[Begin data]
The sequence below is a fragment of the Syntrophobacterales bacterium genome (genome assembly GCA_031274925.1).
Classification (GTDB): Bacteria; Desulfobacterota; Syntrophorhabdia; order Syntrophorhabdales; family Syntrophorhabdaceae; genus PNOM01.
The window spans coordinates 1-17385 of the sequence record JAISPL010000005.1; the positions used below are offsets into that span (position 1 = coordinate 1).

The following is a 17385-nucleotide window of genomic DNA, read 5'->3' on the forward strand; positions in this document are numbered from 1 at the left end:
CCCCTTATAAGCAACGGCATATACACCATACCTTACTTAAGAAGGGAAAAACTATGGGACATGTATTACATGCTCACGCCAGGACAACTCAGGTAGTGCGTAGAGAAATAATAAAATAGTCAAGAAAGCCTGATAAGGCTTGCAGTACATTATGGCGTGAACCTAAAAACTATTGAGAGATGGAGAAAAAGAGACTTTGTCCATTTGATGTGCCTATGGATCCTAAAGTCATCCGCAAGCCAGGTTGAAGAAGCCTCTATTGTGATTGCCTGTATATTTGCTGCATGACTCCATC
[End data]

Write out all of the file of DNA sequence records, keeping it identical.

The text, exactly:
The sequence below is a fragment of the Syntrophobacterales bacterium genome (genome assembly GCA_031274925.1).
Classification (GTDB): Bacteria; Desulfobacterota; Syntrophorhabdia; order Syntrophorhabdales; family Syntrophorhabdaceae; genus PNOM01.
The window spans coordinates 1-17385 of the sequence record JAISPL010000005.1; the positions used below are offsets into that span (position 1 = coordinate 1).

The following is a 17385-nucleotide window of genomic DNA, read 5'->3' on the forward strand; positions in this document are numbered from 1 at the left end:
CCCCTTATAAGCAACGGCATATACACCATACCTTACTTAAGAAGGGAAAAACTATGGGACATGTATTACATGCTCACGCCAGGACAACTCAGGTAGTGCGTAGAGAAATAATAAAATAGTCAAGAAAGCCTGATAAGGCTTGCAGTACATTATGGCGTGAACCTAAAAACTATTGAGAGATGGAGAAAAAGAGACTTTGTCCATTTGATGTGCCTATGGATCCTAAAGTCATCCGCAAGCCAGGTTGAAGAAGCCTCTATTGTGATTGCCTGTATATTTGCTGCATGACTCCATC